You’ve probably guessed that we are strong supporters of DIY home automation systems. We are especially fond of wireless technology that makes today’s DIY systems so attractive to consumers. With wireless technology, you can install your own home automation system minus any costly and time-consuming construction. It’s as easy as turning your devices on and programming the software that comes with them.
Consumer Reports did some extensive research in 2014 on the home automation market. The point of their research was to test some of the more popular devices and systems from major manufacturers in order to determine strengths and weaknesses. They found some very interesting things, including how home automation systems and wi-fi networks interact. This is what we will address in this blog post.
Wi-Fi Instead of Hard Wiring
We suppose it would be theoretically possible to install a fairly decent home automation system that relied on traditional hardwiring of both electrical current and communications networks. But the cost of doing so makes such an installation prohibitive in most cases, especially in existing homes.And so, wireless is the answer. However, wireless devices require a wi-fi connection to work properly.
Almost all home automation devices these days communicate with one another and their central control panels through wi-fi signals. Either they have a dedicated network based on the control panel, or they piggyback on the consumer’s existing wi-fi network. It is the latter option that can cause security problems.
There have been cases in which wi-fi networks that were otherwise secure ended up being compromised by hackers able to get in through an unsecured home automation device. There was a joke about refrigerators being hacked a couple of years ago. Home automation hacking is exactly what people were referring to when they talked about refrigerators being hacked.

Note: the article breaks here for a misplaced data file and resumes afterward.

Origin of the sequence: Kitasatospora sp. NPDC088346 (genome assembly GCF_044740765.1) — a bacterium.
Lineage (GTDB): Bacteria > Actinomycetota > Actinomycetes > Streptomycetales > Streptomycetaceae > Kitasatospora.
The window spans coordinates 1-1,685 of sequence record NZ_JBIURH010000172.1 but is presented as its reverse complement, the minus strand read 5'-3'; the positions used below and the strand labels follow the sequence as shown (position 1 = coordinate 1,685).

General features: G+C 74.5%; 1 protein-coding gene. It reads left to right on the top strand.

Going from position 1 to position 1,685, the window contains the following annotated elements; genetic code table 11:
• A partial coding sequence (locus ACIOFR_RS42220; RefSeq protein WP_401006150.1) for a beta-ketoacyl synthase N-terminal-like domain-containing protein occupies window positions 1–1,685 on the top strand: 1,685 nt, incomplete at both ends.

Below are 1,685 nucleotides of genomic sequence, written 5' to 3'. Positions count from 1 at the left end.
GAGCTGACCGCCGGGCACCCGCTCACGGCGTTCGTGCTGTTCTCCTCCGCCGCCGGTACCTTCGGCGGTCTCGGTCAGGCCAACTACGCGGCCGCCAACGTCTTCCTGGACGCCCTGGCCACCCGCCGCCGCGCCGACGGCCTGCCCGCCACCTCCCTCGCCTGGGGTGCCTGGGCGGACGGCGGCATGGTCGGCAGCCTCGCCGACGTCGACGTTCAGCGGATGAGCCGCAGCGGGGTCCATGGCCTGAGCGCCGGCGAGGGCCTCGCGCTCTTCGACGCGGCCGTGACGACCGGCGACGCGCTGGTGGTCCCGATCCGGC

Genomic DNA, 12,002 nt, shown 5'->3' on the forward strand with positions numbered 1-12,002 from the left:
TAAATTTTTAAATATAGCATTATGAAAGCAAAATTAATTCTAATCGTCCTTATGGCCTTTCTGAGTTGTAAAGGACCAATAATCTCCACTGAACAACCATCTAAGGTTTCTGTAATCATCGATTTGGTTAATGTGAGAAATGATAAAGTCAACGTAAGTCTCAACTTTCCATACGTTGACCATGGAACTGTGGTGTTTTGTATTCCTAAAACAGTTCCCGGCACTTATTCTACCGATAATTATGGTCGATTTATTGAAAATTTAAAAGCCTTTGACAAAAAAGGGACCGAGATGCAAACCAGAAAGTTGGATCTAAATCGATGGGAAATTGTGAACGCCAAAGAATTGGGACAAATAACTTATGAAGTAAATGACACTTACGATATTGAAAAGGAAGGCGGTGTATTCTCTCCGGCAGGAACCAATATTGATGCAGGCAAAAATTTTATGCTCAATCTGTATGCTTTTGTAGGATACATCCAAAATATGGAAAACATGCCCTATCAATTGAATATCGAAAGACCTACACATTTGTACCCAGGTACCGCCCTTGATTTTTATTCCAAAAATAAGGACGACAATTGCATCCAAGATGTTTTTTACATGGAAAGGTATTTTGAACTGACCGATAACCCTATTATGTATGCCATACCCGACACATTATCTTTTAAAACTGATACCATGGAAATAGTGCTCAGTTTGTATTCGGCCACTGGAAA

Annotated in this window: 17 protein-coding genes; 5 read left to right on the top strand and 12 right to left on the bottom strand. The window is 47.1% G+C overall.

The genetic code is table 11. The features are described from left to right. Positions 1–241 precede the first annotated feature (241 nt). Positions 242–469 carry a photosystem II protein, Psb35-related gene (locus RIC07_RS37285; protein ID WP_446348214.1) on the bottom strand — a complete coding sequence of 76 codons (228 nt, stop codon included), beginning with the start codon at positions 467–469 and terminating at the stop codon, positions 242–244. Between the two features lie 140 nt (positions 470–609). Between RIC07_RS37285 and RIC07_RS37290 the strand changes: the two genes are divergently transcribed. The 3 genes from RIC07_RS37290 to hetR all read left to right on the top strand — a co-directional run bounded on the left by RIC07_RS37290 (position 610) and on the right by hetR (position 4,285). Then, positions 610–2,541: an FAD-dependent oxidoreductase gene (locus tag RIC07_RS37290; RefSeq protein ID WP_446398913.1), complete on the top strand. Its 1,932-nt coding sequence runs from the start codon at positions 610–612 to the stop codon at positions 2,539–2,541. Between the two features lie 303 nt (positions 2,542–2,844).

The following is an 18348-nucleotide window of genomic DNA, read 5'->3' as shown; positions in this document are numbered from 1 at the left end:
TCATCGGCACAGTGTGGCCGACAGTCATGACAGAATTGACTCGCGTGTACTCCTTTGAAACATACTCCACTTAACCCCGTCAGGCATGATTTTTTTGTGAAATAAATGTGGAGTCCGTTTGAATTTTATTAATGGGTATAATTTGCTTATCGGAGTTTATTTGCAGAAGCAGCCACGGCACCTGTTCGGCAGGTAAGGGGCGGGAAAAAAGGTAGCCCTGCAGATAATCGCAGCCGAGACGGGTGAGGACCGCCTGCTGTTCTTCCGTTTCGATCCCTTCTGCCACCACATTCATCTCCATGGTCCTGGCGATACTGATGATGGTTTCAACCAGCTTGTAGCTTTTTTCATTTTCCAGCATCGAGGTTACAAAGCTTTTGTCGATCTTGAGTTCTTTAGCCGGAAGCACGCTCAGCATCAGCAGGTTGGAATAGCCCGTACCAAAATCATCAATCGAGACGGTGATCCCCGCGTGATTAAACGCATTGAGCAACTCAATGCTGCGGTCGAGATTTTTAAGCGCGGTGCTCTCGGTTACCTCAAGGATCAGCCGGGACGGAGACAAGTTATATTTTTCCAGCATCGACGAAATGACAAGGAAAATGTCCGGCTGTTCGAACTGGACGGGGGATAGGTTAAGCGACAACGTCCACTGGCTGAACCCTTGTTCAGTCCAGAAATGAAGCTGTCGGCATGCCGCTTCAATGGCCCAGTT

Every Device Must Be Secure
By now, we are all aware that wireless routers need to be secured when first installed. We also know that we need to access the software setup to change usernames and passwords and that we have to use some sort of encryption to prevent outside access. But for some reason, people cannot seem to understand that devices that connect to a home network must also be made secure.
If a hacker can identify your network, he or she can then begin to scan it to see if there are any unsecured devices on it. For example, let’s assume you are using a brand-name wireless system you purchased off the Internet. Let us also assume you did not change the default username and password when you installed your control panel. Any hacker can go online and get the default information quite easily. With that information he/she can access your unsecured device, thus gaining entry into your home network.
According to Consumer Reports, the 2014 episode that garnered so many jokes throughout the global media resulted in more than 750,000 phishing e-mails being sent from compromised devices over a period of two weeks. Although no one knows the exact make and model, the culprit was a specific kind of smart kitchen product that was sold to customers with inherent security weaknesses.
Although Home automation systems can be vulnerable to attack due to their use of wi-fi networks,consumers need to take the necessary steps to prevent intrusion. This starts with changing default passwords and usernames at installation.Where necessary, home networks need to be beefed up with encryption. Consumers might even consider hiding their networks if their home automation devices support the technology. Taking no precautions should not be an option. Doing so is an open invitation to network breaches.
1.Consumer Reports – http://www.consumerreports.org/cro/magazine/2014/06/run-your-home-from-your-phone/index.htm